the shortest distance between a straight line and a plane, recalling that if a line
and a plane are not parallel and not coincident, then they intersect, which means
that the distance between them would be zero.

Then, if they are parallel and
distinct, we can show that the shortest distance between them is the perpendicular
distance between any point on the line and the plane. In the diagram shown, we choose an
arbitrary point π with coordinate π₯ sub one, π¦ sub one, π§ sub one that lies on
the line, together with an arbitrary point π
that lies on the plane. Once again, we see that the line
segment ππ
is the hypotenuse of a right triangle, which means that the length of
the line segment ππ is the shortest distance to the plane.

This can be summarized as
follows. The shortest distance π· between a
parallel line and a plane where π₯ sub one, π¦ sub one, π§ sub one is any point on
the line and the plane has the equation the scalar product of vector π« and the
vector π, π, π is equal to negative π is given by capital π· is equal to the
absolute value of ππ₯ sub one plus ππ¦ sub one plus ππ§ sub one plus π all
divided by the square root of π squared plus π squared plus π squared. We will now look at an example
where we need to calculate this distance.

Find the perpendicular distance
between the line π« which is equal to one, two, four plus π‘ multiplied by negative
two, one, four and the plane which is equal to the scalar product of π« and two,
zero, one equals one.

This question involves finding the
perpendicular, or shortest, distance between a line and a plane. Both the line and plane are
currently given in vector form. When considering a line and a
plane, there are two possibilities. Firstly, the line is parallel to
the plane. Or secondly, it intersects the
plane. If the line does intersect the
plane, then the shortest distance between them is equal to zero. This means that the first question
we need to ask is, do the line and plane intersect or are they parallel? Letβs begin by considering the
equation of the line. This can be rewritten as π« is
equal to one minus two π‘, two plus π‘, four plus four π‘.

We can now substitute this vector
into the equation of the plane. We have the dot, or scalar, product
of one minus two π‘, two plus π‘, four plus four π‘ and two, zero, one is equal to
one. Finding the dot product gives us
the following equation, and this simplifies to two minus four π‘ plus four plus four
π‘ equals one. On the left-hand side, the four
π‘βs cancel, and we are left with six equals one. This is incorrect and is therefore
not true for any value of π‘. And we can therefore conclude that
the line and plane do not intersect and must therefore be parallel.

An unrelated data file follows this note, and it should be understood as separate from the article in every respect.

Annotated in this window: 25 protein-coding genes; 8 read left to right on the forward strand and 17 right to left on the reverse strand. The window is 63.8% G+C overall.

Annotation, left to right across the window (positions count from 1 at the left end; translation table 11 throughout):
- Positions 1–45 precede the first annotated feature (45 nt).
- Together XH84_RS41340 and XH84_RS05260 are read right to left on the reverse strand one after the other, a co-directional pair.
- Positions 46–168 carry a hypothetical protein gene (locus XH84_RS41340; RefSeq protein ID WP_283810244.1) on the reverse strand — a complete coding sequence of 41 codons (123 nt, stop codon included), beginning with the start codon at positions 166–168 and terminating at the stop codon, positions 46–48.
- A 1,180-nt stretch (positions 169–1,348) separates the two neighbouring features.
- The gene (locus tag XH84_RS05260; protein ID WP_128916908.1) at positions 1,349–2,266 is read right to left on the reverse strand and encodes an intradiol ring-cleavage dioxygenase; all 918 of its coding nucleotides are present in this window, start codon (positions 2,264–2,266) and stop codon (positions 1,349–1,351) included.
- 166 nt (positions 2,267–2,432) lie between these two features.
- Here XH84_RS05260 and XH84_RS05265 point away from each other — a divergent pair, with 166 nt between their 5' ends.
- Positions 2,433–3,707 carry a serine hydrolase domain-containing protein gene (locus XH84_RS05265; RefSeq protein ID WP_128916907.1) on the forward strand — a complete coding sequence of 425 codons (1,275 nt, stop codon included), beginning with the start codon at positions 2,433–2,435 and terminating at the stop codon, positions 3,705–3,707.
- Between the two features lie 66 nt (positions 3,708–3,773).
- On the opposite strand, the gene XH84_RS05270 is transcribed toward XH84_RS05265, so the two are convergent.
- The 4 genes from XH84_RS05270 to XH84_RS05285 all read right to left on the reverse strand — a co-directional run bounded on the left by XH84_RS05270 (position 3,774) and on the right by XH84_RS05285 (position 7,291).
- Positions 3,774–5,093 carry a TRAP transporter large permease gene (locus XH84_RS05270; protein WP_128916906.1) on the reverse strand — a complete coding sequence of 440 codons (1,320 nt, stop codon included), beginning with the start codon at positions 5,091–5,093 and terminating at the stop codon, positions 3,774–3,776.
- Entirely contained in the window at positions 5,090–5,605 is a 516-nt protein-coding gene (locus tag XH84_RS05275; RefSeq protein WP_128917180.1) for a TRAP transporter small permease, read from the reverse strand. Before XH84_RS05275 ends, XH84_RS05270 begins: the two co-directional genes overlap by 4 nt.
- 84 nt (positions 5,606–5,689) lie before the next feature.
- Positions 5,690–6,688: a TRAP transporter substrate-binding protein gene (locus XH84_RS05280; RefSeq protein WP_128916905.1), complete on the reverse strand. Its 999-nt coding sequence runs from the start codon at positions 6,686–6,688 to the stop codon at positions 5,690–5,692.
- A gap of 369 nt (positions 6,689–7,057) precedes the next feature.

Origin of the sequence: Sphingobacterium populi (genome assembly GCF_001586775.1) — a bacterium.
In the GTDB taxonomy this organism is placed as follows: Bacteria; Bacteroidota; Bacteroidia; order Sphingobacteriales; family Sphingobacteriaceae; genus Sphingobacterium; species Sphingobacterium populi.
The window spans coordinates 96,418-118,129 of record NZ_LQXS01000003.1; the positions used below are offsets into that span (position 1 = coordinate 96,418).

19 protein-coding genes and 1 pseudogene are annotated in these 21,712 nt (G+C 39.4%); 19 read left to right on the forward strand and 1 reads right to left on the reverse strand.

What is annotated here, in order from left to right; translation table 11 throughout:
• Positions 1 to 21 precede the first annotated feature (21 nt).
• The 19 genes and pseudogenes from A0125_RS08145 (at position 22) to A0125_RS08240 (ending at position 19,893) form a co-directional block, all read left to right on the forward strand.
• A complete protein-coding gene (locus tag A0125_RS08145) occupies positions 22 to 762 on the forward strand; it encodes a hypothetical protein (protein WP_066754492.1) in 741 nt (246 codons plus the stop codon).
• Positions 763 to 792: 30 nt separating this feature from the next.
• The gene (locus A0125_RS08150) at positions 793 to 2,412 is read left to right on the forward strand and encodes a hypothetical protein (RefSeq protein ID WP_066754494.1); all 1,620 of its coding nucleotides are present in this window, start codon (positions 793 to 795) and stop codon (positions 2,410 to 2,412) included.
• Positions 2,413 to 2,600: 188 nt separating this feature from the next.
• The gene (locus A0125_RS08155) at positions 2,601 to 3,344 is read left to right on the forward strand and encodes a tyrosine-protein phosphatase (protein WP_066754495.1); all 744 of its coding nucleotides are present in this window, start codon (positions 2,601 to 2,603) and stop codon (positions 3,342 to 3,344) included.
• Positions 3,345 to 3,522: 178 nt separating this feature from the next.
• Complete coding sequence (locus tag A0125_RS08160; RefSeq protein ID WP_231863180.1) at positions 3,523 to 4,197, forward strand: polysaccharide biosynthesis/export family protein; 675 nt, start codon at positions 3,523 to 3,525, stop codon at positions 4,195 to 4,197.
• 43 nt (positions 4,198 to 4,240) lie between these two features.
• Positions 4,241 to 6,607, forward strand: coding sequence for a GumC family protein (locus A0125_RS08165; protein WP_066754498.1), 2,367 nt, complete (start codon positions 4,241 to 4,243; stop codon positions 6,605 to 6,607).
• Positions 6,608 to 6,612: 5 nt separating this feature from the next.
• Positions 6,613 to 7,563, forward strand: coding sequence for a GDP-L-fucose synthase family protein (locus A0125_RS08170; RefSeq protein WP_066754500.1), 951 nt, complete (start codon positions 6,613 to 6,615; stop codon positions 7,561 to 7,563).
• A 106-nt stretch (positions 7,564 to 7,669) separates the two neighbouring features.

The shortest distance between the
line and the plane can therefore be found by taking any point π that lies on the
line and finding the perpendicular distance to the plane. In order to find the position
vector of any point that lies on the line, we can substitute any value of π‘ into
our equation. For example, when π‘ is equal to
zero, π« is equal to one, two, four. This means that the point with
coordinates one, two, four lies on the line. And we will let this be point
π.

We will now recall the formula that
enables us to calculate the perpendicular, or shortest, distance from a point to a
plane. When the equation of the plane is
written in vector form, as in this case, then the perpendicular distance capital π·
is equal to the absolute value of ππ₯ sub one plus ππ¦ sub one plus ππ§ sub one
plus π all divided by the square root of π squared plus π squared plus π
squared. The values of π₯ sub one, π¦ sub
one, and π§ sub one are one, two, and four, respectively. From the vector equation of the
plane, we have π is equal to two, π is equal to zero, and π is equal to one. Since negative π is equal to one,
π is equal to negative one.

Substituting in our values, we have
the distance π· is equal to the absolute value of two multiplied by one plus zero
multiplied by two plus one multiplied by four plus negative one all divided by the
square root of two squared plus zero squared plus one squared. This simplifies to the absolute
value of five divided by the square root of five, which in turn is equal to five
over root five. We can then rationalize the
denominator by multiplying the numerator and denominator by root five. This is equal to five root five
over five, which simplifies to root five. The perpendicular distance between
the given line and plane is root five length units.

Our final example in this video